There have been fears that elections may not hold in territories under the control of Boko Haram, sparking increasing calls for the electoral law to be amended to give opportunity to persons who were displaced by the conflict to vote at the various places they are being sheltered.
But Nigeria’s security forces had insisted that all the territories under the insurgents would be liberated to pave way for the electorate to exercise their civic right.
Also, President Goodluck Jonathan had , after picking his party’s ticket to run for reelection last December, promised that elections would be held in all parts of the country, including the restive North-East region.
Checks by Sunday Trust, however, shows that a large size of Nigerian territory is still under the control of Boko Haram, even as the country has less than two months to go to polls.
Thousands of residents have fled these areas since the group began capturing territories in August last year. Many others have also been killed.
Nine of the affected local governments are in Borno State and they are: Gwoza, Bama, Mafa, Dikwa, Kala-Balge, Ngala, Marte, Abadam and Mobbar. The other four are Michika and Madagali in Adamawa State, as well as Gujba and Gulani in Yobe State.
The insurgents have also established partial control in parts of some local government areas in Borno, comprising Mungono, Kukawa, Guzamala, Gubio, Magumeri, Damboa, konduga, Chibok, Askira Uba and Jere.
Before the outright takeover of many communities in Borno, Adamawa and Yobe states, the Boko Haram had earlier caused collateral damage in various places where they destroyed entire villages, markets, military barracks, police stations, governmental buildings, prisons, farmlands and other symbols of authority and worship places, including churches and mosques,.
But the notoriety of the group climaxed on August 23, 2014 when its leader, Abubakar Shekau, declared Gwoza town in southern Borno as the headquarters of what he called “Islamic Caliphate,” in a move that was a clear affront on Nigeria’s sovereignty. The sect dislodged the entire population of the town and kept it under its firm control.
Since then, the group had intensified its territorial conquest drive, culminating in the total or partial control of at least 20 out of the 27 local government areas of Borno State.
During the last Christmas in December 2014, deputy governor of Borno State, Zannah Umar Mustapha, disclosed that over two million people had been displaced from at least 20 local government areas of the state.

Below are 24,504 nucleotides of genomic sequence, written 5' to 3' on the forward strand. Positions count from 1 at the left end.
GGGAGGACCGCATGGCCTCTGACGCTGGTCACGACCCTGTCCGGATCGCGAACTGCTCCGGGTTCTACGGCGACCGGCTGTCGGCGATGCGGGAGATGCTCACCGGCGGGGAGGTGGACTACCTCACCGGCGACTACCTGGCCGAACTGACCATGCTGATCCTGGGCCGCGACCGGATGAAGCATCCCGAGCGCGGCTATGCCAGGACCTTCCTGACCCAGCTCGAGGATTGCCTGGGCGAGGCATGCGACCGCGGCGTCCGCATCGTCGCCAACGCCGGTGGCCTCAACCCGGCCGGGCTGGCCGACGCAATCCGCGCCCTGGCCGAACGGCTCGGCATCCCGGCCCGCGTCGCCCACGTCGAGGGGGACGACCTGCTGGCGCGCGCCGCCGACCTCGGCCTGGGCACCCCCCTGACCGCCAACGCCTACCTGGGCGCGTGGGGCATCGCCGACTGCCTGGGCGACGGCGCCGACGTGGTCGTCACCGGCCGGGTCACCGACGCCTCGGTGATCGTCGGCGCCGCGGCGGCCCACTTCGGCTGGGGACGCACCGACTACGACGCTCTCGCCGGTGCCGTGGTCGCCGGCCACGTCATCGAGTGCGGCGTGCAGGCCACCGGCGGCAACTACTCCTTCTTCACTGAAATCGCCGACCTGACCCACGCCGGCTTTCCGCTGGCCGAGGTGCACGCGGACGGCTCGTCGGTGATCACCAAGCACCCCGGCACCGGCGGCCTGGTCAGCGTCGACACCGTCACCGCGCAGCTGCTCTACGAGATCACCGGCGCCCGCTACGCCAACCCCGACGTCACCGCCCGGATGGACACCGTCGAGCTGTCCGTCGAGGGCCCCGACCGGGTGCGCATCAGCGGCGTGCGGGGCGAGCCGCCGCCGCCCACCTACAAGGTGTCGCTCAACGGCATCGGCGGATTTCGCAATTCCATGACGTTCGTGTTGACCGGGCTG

He stated this when he visited Yola, in Adamawa State, to celebrate the Christmas with some internally displaced persons (IDPs), who were taking refuge there.
In August last year, the army recaptured Damboa from the sect members who had earlier overrun it and hoisted its flag.
But attempts by the military to liberate other occupied towns like Bama, Gwoza, Marte and Abadam, among others did not succeed, paving way for the Boko Haram to continue perpetrating various atrocities, including stoning offenders to death or amputating their hands.
However, in neighbouring Adamawa State troops have succeeded in retaking four out of the six local government areas that were captured by the sect.
Most of the areas had been captured by the insurgents after Nigerian soldiers had reportedly abandoned their positions and fled with civilians, making it easy for the insurgents to take control of the towns.
The militants had seized about one-third of Adamawa, with Madagali, Michika, Mubi North, Mubi South, Maiha, Hong and Gombi areas firmly under their control before November last year.
But Michika and Madagali are still under Boko Haram, although unconfirmed reports indicate that the military are closing in on Michika after retaking Uba town.
The recent successes recorded by the military in liberating the four local government areas have restored confidence in the minds of the residents about the ability of the troops to win the war against the insurgents.
Within a week, soldiers assisted by local hunters dislodged the insurgents from Gombi, Hong, Maiha and Mubi following fierce battles at different locations that inflicted heavy casualty on the insurgents. Several soldiers were also said to have died.
A source told Sunday Trust that soldiers have set up camps near Michika town after a deadly encounter with insurgents in the area in which dozens of Boko Haram fighters were believed to have been killed.
Attempts to speak to the Deputy Director of Information in the 23rd Armoured Brigade Yola, Colonel Texas Chukwu, were not successful as he did not pick calls from our correspondent or return text message sent to him.